Acquaintance with botany and mineralogy will cause us to observe many gratifying objects which otherwise we should have passed unheeded. It is astonishing how heedless we are of a thousand noticeable physical objects which present themselves before us. We are like the blind amid beautiful colours and elegant and ever-varying forms; we are in fact next to blind; for though we may see nature as a beauteous whole, and rejoice thereat exceedingly, our eyes are closed to most of the minor beauties of the mineral and vegetable kingdoms, which are, nevertheless, formed to give delight, and come in with their gentle and varying aid when we have had our fill of larger prospects. The fact of having previously observed a few of the more common minerals will open our eyes wonderfully as regards the mineral kingdom wherever we go; and an equally superficial examination of the parts and structure of a few plants, and a slight knowledge of the Linnæan system, will bring many an interesting plant under our notice at times when we are not in a humour for anything more extensive.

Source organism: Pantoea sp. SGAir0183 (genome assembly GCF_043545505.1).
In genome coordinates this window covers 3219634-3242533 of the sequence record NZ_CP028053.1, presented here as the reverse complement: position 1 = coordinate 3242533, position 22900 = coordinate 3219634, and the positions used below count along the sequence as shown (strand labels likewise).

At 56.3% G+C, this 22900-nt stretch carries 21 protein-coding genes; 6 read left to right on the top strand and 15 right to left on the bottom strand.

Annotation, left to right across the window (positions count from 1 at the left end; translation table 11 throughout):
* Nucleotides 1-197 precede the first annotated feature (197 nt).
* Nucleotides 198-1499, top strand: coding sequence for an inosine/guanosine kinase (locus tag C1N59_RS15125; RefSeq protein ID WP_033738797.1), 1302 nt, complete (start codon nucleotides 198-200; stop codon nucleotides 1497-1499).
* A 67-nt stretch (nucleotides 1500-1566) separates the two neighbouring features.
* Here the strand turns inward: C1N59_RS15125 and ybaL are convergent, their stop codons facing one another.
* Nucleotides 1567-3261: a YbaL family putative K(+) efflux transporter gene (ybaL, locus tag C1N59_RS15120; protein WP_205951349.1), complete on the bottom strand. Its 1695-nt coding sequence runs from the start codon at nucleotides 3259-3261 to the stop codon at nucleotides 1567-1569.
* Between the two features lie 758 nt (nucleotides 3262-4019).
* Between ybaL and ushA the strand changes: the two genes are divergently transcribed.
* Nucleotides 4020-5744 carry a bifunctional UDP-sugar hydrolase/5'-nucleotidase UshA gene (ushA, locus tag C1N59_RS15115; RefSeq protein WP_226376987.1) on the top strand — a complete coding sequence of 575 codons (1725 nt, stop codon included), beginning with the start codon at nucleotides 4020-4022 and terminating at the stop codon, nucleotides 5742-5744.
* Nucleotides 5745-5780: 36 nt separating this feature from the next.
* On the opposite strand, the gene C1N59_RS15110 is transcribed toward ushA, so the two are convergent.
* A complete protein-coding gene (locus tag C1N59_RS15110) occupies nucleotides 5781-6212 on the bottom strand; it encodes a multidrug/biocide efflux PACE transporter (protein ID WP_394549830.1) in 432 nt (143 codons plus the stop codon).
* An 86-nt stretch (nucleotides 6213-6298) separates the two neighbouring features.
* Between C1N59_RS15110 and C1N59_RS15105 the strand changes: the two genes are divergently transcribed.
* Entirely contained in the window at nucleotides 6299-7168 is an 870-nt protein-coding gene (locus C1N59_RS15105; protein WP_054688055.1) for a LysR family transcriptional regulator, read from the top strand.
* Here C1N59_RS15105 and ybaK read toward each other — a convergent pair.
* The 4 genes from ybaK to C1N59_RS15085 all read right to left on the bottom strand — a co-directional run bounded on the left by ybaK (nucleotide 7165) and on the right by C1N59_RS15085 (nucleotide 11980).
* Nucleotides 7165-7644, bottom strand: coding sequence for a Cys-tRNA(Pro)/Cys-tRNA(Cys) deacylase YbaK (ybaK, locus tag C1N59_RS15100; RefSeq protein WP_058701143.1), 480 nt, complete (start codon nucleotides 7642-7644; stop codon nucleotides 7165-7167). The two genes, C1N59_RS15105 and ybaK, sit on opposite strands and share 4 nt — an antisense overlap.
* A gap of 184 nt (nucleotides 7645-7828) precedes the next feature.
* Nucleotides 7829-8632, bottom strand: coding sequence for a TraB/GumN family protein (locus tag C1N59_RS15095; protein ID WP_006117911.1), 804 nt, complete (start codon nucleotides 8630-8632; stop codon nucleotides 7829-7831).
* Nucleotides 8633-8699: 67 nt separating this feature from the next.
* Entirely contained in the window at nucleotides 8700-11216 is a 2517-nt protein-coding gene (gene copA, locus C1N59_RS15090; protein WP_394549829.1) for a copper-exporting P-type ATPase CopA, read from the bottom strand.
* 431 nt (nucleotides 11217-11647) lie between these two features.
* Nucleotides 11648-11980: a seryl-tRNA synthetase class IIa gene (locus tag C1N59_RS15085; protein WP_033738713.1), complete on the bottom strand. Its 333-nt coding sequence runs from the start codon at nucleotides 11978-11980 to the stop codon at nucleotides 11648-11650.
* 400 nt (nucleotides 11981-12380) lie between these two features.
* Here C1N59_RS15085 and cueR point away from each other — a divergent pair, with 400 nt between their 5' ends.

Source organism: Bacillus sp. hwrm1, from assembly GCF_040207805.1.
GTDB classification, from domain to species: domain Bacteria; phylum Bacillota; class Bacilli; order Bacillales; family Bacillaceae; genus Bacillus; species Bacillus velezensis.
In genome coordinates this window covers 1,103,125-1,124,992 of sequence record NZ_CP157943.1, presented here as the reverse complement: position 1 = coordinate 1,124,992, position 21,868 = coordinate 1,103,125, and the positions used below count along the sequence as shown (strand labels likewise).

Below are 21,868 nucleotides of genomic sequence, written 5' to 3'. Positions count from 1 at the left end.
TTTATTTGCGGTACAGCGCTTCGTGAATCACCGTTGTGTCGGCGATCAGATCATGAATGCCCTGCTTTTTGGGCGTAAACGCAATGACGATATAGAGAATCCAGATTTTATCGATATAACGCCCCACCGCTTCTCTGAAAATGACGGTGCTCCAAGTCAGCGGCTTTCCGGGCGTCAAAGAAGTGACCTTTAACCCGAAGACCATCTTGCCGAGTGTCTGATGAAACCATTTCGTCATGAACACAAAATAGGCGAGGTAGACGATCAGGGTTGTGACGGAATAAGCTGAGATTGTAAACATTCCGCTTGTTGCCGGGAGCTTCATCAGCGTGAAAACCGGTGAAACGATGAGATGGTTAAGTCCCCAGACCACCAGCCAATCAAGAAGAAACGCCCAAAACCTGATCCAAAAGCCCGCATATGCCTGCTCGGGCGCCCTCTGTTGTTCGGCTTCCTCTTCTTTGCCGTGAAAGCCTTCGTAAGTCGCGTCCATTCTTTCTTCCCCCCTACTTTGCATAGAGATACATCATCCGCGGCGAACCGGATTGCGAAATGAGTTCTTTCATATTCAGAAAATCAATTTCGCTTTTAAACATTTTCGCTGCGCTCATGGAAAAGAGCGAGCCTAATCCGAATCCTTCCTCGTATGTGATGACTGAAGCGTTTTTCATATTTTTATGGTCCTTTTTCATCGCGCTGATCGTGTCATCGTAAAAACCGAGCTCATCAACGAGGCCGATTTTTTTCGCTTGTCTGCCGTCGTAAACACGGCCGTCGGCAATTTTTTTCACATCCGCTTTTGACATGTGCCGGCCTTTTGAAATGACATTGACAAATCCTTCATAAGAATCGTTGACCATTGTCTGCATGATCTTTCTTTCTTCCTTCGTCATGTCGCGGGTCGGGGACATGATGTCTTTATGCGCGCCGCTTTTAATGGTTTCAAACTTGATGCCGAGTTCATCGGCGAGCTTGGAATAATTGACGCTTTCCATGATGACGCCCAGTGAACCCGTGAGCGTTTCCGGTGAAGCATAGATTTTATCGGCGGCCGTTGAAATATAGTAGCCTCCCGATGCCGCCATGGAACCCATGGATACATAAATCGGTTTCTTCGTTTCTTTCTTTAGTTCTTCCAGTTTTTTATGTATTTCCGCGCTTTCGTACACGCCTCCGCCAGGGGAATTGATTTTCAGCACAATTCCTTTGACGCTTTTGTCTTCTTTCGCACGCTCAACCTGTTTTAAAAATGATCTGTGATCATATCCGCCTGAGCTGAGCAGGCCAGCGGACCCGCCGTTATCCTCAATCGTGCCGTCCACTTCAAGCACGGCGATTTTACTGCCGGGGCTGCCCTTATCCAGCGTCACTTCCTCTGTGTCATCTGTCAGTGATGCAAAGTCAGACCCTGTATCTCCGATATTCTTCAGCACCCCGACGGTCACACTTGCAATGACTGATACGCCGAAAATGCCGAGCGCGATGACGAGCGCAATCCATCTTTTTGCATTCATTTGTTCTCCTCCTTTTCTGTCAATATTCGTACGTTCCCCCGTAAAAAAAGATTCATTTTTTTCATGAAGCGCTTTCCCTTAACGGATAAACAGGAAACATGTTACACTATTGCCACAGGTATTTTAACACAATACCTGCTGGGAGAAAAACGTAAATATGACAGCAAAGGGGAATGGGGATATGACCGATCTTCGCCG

The townsman, whose youth was passed in the country, finds that an occasional return to it is of real importance. A thousand joyous reminiscences are excited, and pleasurable trains of thought kept up which form the basis of a cheerful character, but which continued absence is sure to weaken or efface at the time when advancing age most needs their aid.

• These beauteous forms,
Through a long absence, have not been to me
As is a landscape to a blind man's eye:
But oft, in lonely rooms, and 'mid the din
Of towns and cities, I have owed to them,
In hours of weariness, sensations sweet,
Felt in the blood, and felt along the heart;
And passing even into my purer mind
With tranquil restoration ; feelings, too,
Of unremembered pleasure; such, perhaps,
As have no slight or trivial influence
On that best portion of a good man's life,
His little, nameless, unremembered acts
Of kindness and of love.'

WORDSWORTH.